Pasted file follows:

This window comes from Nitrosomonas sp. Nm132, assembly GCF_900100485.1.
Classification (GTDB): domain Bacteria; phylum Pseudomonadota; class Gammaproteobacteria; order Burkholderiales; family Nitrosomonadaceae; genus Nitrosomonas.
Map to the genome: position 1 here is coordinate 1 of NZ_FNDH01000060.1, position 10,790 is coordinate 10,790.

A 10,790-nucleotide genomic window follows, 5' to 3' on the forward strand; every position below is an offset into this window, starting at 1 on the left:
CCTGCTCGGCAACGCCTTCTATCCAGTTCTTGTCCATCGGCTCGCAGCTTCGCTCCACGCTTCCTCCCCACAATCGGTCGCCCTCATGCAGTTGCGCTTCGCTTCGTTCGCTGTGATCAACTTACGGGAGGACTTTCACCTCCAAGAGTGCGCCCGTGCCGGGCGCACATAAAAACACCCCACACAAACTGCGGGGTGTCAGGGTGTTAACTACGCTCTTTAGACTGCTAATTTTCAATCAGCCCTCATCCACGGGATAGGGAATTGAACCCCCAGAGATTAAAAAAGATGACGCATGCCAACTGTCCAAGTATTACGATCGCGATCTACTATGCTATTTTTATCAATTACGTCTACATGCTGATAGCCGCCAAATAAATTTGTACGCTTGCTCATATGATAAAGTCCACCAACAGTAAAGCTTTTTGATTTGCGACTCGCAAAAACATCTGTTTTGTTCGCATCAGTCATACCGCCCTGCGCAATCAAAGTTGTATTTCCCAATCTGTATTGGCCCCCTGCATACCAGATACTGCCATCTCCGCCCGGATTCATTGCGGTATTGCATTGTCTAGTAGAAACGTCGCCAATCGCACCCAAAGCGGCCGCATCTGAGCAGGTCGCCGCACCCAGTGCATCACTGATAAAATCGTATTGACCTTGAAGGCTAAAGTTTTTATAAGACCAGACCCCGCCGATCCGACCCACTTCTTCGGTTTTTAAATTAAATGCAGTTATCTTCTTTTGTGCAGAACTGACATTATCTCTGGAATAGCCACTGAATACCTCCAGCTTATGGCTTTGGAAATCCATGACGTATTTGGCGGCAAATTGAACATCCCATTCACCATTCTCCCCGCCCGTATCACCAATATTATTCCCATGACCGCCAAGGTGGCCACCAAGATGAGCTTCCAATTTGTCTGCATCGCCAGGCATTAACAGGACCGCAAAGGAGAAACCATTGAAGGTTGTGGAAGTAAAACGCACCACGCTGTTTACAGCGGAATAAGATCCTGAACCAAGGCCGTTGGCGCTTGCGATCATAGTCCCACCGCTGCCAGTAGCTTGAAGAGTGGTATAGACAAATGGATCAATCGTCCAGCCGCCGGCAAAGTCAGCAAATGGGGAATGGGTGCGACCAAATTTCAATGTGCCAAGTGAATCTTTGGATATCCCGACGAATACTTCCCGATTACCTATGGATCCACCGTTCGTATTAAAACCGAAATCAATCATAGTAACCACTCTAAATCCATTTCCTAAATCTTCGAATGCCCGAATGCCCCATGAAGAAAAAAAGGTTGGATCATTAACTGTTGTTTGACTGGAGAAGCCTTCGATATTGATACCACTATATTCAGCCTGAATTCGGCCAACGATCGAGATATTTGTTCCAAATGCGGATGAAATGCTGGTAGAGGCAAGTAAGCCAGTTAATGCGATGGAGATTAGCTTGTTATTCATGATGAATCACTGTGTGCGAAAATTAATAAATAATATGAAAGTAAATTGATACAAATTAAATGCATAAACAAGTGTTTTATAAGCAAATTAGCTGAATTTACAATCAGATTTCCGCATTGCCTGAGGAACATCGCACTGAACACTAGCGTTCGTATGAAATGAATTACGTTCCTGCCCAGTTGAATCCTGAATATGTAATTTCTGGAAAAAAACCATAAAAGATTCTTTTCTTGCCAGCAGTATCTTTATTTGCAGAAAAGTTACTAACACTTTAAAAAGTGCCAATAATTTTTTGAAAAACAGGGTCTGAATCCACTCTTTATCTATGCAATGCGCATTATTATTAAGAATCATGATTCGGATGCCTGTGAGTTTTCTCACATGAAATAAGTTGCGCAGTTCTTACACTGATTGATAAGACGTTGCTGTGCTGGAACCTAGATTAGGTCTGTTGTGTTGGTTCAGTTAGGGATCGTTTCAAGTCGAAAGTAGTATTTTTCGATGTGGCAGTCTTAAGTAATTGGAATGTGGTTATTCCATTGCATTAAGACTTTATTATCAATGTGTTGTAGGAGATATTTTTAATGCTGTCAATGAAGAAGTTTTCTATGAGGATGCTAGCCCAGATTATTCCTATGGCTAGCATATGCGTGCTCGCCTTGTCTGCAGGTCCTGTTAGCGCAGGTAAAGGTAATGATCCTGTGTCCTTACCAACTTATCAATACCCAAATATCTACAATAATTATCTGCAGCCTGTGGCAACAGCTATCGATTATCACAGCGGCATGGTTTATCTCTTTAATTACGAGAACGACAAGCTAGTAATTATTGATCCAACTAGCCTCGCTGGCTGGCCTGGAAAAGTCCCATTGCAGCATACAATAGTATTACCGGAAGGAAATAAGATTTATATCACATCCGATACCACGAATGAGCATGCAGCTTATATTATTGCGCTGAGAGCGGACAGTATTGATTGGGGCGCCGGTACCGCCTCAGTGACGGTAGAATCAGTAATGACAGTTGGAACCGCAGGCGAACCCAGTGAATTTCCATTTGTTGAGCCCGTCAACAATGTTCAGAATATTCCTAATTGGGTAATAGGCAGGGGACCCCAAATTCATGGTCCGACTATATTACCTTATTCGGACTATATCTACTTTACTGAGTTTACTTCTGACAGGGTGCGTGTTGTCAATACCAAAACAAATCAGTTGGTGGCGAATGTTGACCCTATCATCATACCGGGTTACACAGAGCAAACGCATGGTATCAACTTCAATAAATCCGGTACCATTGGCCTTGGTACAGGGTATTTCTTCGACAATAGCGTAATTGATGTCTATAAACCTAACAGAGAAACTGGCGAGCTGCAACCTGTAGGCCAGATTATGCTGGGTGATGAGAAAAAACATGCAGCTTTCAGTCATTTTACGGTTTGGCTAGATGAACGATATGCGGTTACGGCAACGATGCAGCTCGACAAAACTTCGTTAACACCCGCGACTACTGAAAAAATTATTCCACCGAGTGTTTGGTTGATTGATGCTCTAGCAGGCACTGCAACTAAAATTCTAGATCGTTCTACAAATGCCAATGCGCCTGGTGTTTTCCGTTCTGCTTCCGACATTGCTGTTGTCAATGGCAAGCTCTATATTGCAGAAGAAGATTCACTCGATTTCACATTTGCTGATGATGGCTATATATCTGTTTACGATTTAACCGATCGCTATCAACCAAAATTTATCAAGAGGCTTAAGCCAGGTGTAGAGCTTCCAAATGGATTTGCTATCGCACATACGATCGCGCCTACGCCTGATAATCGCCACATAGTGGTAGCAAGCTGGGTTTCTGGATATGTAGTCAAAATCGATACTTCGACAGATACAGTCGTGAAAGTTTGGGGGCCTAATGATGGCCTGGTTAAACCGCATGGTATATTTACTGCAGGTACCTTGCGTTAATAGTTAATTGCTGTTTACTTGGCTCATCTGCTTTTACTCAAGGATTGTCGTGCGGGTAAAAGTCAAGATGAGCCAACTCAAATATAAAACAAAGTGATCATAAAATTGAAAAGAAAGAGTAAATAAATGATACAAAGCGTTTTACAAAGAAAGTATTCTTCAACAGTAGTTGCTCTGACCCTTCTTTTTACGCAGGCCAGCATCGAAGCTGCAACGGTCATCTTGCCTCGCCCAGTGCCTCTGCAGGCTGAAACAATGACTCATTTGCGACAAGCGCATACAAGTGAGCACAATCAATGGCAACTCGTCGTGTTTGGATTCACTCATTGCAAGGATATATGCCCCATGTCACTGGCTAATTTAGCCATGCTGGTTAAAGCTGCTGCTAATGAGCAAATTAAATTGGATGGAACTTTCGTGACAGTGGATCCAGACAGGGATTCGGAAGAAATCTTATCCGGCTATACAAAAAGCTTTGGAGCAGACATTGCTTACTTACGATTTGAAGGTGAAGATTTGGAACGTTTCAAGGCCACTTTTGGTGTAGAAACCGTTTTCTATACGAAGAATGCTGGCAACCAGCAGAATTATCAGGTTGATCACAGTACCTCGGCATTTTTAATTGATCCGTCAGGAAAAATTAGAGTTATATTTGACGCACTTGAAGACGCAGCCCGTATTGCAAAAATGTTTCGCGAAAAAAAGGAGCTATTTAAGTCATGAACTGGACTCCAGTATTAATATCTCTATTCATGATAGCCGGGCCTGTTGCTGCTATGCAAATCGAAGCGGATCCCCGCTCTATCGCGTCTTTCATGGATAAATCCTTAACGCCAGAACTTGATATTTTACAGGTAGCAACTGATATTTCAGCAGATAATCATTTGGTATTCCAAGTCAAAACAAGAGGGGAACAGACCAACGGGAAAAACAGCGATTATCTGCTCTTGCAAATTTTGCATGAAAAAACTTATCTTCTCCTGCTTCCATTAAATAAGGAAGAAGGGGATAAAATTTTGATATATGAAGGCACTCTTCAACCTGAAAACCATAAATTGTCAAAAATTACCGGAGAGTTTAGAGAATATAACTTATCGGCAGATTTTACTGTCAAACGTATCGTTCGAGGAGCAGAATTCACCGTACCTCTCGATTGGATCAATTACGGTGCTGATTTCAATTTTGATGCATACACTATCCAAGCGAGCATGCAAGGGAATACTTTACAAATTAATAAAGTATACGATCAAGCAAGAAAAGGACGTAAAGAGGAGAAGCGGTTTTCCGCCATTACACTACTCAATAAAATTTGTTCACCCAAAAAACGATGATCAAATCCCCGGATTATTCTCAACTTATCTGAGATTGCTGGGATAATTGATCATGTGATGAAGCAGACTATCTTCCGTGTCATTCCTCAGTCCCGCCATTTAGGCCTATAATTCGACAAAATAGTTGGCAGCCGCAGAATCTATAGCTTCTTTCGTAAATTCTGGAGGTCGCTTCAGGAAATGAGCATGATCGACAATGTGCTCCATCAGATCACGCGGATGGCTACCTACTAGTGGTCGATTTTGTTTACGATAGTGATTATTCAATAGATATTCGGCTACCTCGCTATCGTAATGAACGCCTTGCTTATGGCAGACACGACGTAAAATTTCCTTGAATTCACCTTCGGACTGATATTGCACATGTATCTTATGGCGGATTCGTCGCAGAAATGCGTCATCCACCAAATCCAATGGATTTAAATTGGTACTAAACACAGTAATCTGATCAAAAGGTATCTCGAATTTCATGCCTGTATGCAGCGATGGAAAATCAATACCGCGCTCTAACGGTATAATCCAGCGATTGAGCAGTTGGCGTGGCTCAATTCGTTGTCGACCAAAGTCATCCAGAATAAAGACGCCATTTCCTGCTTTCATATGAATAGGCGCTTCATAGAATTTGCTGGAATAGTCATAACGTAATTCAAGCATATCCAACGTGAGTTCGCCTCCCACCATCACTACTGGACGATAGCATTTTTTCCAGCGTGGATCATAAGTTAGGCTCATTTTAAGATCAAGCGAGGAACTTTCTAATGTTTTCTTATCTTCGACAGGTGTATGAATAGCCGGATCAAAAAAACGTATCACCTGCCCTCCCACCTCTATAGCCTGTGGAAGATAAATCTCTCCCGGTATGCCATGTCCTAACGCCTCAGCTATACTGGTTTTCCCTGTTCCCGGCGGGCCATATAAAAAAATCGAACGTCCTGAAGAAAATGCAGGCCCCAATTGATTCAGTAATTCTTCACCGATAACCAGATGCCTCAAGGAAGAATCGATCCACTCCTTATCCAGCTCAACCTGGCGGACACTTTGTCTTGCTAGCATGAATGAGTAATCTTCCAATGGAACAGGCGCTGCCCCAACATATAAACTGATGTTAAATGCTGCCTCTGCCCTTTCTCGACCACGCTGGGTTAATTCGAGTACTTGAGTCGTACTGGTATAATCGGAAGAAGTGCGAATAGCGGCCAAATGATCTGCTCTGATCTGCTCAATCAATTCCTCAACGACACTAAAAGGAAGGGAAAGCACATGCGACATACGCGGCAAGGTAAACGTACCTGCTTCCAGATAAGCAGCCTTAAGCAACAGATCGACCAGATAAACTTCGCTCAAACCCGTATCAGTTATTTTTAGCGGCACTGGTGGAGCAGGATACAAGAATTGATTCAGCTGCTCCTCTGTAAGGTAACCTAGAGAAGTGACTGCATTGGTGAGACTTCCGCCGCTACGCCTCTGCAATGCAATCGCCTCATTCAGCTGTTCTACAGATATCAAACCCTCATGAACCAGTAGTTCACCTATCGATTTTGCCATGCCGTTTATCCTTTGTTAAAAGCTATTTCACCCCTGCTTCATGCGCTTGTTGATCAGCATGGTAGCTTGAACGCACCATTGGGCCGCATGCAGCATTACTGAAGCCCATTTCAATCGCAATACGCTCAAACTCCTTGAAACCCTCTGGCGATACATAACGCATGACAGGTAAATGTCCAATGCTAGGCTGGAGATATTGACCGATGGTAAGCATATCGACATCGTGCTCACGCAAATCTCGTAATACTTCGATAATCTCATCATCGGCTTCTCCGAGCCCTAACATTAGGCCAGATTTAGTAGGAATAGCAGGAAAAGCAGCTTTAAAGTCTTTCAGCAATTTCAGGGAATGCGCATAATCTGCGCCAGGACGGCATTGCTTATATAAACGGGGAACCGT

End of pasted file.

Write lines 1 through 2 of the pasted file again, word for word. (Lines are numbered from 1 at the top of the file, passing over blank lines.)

This window comes from Nitrosomonas sp. Nm132, assembly GCF_900100485.1.
Classification (GTDB): domain Bacteria; phylum Pseudomonadota; class Gammaproteobacteria; order Burkholderiales; family Nitrosomonadaceae; genus Nitrosomonas.